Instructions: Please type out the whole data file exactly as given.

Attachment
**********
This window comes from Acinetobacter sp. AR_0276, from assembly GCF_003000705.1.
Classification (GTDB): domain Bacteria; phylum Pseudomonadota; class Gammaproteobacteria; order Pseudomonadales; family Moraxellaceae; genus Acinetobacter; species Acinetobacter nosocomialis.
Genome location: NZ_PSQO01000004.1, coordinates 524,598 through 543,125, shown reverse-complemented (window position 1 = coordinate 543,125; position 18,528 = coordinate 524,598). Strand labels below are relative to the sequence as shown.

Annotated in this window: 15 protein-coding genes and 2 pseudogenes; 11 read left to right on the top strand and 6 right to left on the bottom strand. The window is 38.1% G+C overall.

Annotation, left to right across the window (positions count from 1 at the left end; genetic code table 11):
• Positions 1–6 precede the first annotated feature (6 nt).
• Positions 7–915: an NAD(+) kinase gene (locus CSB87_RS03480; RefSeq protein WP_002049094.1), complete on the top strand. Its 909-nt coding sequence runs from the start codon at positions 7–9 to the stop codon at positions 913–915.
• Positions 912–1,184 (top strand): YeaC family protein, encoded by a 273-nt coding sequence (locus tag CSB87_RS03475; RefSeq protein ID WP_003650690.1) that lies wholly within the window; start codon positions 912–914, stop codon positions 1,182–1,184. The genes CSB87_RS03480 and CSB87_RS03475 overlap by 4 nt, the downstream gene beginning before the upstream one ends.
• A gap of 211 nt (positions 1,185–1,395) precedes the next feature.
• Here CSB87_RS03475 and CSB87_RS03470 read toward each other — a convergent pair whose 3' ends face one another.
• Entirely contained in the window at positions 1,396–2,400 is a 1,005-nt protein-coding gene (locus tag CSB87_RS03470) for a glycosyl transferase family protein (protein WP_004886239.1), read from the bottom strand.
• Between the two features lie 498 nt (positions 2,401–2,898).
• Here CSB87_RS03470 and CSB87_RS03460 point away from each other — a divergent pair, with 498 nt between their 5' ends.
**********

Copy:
This window comes from Acinetobacter sp. AR_0276, from assembly GCF_003000705.1.
Classification (GTDB): domain Bacteria; phylum Pseudomonadota; class Gammaproteobacteria; order Pseudomonadales; family Moraxellaceae; genus Acinetobacter; species Acinetobacter nosocomialis.
Genome location: NZ_PSQO01000004.1, coordinates 524,598 through 543,125, shown reverse-complemented (window position 1 = coordinate 543,125; position 18,528 = coordinate 524,598). Strand labels below are relative to the sequence as shown.

Annotated in this window: 15 protein-coding genes and 2 pseudogenes; 11 read left to right on the top strand and 6 right to left on the bottom strand. The window is 38.1% G+C overall.

Annotation, left to right across the window (positions count from 1 at the left end; genetic code table 11):
• Positions 1–6 precede the first annotated feature (6 nt).
• Positions 7–915: an NAD(+) kinase gene (locus CSB87_RS03480; RefSeq protein WP_002049094.1), complete on the top strand. Its 909-nt coding sequence runs from the start codon at positions 7–9 to the stop codon at positions 913–915.
• Positions 912–1,184 (top strand): YeaC family protein, encoded by a 273-nt coding sequence (locus tag CSB87_RS03475; RefSeq protein ID WP_003650690.1) that lies wholly within the window; start codon positions 912–914, stop codon positions 1,182–1,184. The genes CSB87_RS03480 and CSB87_RS03475 overlap by 4 nt, the downstream gene beginning before the upstream one ends.
• A gap of 211 nt (positions 1,185–1,395) precedes the next feature.
• Here CSB87_RS03475 and CSB87_RS03470 read toward each other — a convergent pair whose 3' ends face one another.
• Entirely contained in the window at positions 1,396–2,400 is a 1,005-nt protein-coding gene (locus tag CSB87_RS03470) for a glycosyl transferase family protein (protein WP_004886239.1), read from the bottom strand.
• Between the two features lie 498 nt (positions 2,401–2,898).
• Here CSB87_RS03470 and CSB87_RS03460 point away from each other — a divergent pair, with 498 nt between their 5' ends.